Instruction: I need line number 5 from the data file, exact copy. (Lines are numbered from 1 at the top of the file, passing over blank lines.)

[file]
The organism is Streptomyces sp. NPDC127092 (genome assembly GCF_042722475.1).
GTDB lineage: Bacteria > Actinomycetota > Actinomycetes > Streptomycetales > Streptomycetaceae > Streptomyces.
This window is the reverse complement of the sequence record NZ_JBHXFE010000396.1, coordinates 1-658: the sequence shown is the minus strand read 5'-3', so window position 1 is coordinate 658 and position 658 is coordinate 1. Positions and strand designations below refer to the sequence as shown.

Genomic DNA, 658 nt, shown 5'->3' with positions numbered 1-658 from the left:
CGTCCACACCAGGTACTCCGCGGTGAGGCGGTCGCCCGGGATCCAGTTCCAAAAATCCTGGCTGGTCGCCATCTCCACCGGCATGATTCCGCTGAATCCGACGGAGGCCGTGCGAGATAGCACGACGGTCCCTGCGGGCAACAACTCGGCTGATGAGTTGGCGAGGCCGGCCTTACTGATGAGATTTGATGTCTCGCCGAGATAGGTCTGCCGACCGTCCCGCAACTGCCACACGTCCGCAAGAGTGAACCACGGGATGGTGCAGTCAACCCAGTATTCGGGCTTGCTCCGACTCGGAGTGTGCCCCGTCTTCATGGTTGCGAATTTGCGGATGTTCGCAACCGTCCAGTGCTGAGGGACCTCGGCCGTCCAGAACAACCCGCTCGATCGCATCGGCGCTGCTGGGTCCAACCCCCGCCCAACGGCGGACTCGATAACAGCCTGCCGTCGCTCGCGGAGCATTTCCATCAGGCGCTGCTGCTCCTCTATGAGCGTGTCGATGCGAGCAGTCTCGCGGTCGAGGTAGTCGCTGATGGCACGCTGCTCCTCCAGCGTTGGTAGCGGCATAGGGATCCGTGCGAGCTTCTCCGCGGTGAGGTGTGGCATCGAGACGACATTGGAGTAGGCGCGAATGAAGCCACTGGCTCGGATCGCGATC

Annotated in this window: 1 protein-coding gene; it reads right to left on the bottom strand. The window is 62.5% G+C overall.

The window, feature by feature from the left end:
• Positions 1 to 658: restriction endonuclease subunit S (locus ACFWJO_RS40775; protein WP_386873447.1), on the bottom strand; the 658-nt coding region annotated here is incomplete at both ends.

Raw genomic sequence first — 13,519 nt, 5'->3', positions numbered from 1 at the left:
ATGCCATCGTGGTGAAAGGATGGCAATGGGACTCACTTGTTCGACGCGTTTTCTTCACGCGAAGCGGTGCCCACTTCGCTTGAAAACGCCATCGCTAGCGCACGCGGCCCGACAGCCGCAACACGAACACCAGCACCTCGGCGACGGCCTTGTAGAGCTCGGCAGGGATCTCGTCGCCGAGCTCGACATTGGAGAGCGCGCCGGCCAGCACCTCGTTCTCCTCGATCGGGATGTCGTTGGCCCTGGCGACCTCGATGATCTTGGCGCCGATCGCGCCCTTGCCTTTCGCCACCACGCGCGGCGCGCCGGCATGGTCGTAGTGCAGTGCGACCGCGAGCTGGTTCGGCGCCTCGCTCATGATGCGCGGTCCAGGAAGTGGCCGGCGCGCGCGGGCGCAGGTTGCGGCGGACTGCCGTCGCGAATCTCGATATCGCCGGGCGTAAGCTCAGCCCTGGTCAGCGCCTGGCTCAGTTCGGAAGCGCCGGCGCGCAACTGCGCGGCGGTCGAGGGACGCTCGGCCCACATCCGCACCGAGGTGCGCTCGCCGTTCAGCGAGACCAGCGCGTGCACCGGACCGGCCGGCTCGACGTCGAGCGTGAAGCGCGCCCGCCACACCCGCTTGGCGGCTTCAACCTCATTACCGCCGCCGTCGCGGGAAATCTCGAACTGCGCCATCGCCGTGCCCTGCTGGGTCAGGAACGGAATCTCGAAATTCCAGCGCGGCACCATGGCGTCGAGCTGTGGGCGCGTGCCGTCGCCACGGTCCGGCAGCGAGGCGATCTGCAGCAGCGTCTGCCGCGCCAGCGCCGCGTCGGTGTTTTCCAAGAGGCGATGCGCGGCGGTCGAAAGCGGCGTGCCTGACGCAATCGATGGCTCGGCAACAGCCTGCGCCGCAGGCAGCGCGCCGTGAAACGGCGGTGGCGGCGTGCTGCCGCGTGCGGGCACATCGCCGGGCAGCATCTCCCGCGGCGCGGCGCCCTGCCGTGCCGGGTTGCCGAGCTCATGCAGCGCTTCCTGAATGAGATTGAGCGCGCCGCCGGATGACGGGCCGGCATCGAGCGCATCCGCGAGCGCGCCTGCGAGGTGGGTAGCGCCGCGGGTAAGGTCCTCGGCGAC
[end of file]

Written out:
CGTCCACACCAGGTACTCCGCGGTGAGGCGGTCGCCCGGGATCCAGTTCCAAAAATCCTGGCTGGTCGCCATCTCCACCGGCATGATTCCGCTGAATCCGACGGAGGCCGTGCGAGATAGCACGACGGTCCCTGCGGGCAACAACTCGGCTGATGAGTTGGCGAGGCCGGCCTTACTGATGAGATTTGATGTCTCGCCGAGATAGGTCTGCCGACCGTCCCGCAACTGCCACACGTCCGCAAGAGTGAACCACGGGATGGTGCAGTCAACCCAGTATTCGGGCTTGCTCCGACTCGGAGTGTGCCCCGTCTTCATGGTTGCGAATTTGCGGATGTTCGCAACCGTCCAGTGCTGAGGGACCTCGGCCGTCCAGAACAACCCGCTCGATCGCATCGGCGCTGCTGGGTCCAACCCCCGCCCAACGGCGGACTCGATAACAGCCTGCCGTCGCTCGCGGAGCATTTCCATCAGGCGCTGCTGCTCCTCTATGAGCGTGTCGATGCGAGCAGTCTCGCGGTCGAGGTAGTCGCTGATGGCACGCTGCTCCTCCAGCGTTGGTAGCGGCATAGGGATCCGTGCGAGCTTCTCCGCGGTGAGGTGTGGCATCGAGACGACATTGGAGTAGGCGCGAATGAAGCCACTGGCTCGGATCGCGATC